If you’ve followed my blog with any regularity, you may have noticed that my posts have become increasingly fewer and farther between. To be honest, it’s not that there hasn’t been anything going on. It’s just that I haven’t been able to talk about it, for reasons that I’m still not fully able to explain.
My friends — both virtual and in real-life — will be pleased to know that I am happier, we are all happier, than I can remember in years. Craig and I actually laugh out loud together at the end of the day. He goes off to work with a smile on his face. The kids bicker less. Even the dog smiles. A gigantic weight . . . has miraculously been lifted from the Saxton house. As I’ve said in several cryptic e-mails now, God is good. All the time. Though we’ve had to wait for it, His best for us was infinitely better than anything I could have dreamed.
I’m hoping that even this much will be an encouragement to someone out there. After all, I started this blog as an encouragement for Extraordinary Moms — women who find themselves living out their vocations as wives and mothers in extraordinary circumstances. Many of you have cared enough to write and tell me how these posts have helped you, and it has been a rare priviledge to journey alongside you, even for a little while. But as most women who venture into motherhood soon discover, life is built in chapters. And many times, the only way to fully embrace the current chapter . . . is to let go of the previous one. It’s part of the deal.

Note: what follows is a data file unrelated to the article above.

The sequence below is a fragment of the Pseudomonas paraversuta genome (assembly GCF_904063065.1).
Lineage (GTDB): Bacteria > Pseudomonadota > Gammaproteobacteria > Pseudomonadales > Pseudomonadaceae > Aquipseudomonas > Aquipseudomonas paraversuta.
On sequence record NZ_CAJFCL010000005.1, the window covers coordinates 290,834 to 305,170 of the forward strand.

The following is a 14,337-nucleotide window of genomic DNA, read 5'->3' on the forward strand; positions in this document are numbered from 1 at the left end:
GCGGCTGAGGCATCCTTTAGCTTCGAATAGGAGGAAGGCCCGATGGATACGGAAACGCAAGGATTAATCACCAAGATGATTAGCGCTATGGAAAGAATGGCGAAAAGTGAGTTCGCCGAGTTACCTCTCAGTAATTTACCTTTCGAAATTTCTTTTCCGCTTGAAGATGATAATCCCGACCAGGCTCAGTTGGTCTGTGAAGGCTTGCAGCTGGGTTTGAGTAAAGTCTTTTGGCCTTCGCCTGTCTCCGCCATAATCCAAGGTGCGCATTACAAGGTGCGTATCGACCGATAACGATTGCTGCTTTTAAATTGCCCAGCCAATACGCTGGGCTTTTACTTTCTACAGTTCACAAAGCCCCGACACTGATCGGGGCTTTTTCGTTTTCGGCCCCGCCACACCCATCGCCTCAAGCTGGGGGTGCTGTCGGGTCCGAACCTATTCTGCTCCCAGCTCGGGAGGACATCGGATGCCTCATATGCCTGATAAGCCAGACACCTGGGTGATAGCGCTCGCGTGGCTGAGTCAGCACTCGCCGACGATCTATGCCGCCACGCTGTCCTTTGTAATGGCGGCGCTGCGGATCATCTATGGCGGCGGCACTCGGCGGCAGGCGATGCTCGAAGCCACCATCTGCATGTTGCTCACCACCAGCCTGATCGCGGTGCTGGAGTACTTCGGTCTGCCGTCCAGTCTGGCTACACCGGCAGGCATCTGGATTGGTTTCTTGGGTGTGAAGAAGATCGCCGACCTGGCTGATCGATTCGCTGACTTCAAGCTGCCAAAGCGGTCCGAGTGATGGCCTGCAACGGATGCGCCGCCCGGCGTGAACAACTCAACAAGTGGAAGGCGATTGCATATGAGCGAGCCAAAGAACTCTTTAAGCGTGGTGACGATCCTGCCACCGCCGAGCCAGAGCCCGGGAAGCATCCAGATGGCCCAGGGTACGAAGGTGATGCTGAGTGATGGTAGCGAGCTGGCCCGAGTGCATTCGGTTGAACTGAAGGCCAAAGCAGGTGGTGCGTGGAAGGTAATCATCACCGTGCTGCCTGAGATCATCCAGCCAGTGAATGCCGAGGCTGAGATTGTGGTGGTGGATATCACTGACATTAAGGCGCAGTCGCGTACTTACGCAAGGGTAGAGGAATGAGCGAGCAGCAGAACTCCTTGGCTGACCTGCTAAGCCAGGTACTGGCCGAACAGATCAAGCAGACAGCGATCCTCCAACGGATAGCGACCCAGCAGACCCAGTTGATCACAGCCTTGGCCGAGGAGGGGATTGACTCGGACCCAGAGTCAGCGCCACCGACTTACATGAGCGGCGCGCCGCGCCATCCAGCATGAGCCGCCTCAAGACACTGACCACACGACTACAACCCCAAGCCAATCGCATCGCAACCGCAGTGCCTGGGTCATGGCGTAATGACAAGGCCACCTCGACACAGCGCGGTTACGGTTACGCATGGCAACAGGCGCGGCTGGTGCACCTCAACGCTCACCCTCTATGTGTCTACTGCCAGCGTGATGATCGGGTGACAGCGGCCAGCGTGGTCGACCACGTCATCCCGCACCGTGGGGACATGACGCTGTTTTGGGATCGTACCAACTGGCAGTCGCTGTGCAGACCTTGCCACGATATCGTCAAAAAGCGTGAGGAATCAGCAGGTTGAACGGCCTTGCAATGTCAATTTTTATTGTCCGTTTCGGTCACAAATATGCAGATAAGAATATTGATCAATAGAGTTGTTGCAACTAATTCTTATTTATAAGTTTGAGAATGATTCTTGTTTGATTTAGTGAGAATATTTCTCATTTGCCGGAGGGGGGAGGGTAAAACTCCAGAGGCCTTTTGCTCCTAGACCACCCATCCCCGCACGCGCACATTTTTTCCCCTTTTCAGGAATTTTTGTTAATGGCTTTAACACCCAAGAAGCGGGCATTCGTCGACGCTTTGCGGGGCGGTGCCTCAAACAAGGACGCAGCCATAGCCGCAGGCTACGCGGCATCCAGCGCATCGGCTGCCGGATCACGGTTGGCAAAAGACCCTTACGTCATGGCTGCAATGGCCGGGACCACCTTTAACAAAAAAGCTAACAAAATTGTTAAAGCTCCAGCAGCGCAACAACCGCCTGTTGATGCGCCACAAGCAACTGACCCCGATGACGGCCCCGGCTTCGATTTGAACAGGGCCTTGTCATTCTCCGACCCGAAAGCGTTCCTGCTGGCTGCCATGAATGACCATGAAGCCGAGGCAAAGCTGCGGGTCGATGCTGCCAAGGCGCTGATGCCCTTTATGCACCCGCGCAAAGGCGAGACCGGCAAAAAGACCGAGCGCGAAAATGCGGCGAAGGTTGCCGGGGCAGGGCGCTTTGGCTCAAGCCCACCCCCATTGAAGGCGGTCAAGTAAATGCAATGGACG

Yes, even the “best” chapters of our lives carry a hefty price tag. In order to enter into this new family adventure, I will have to let go of some of the activities, and even some close friendships, that I’ve come to treasure. It isn’t easy. But it IS necessary.
So . . . this is going to be my last post, both here at EMN as well as on my public forums, for the foreseeable future. There are many reasons for this, but the most important is that what I need to do for my family in the weeks and months ahead is going to require every bit of spare time and effort that I can muster. Fortunately, it’s happy work, an unimaginable and jubilant release after what has been nothing short of months and months of … well, just the opposite.
And so, I close with one of my favorite bits by Robert Browning . . . from Pippa Passes:
The year is at the spring
And day is at the morn;
Morning is at seven;
The hillside’s all dew-pearled;
The lark is on the wing;
The snail is on the thorn:
God is in His heaven—
All is right with the world!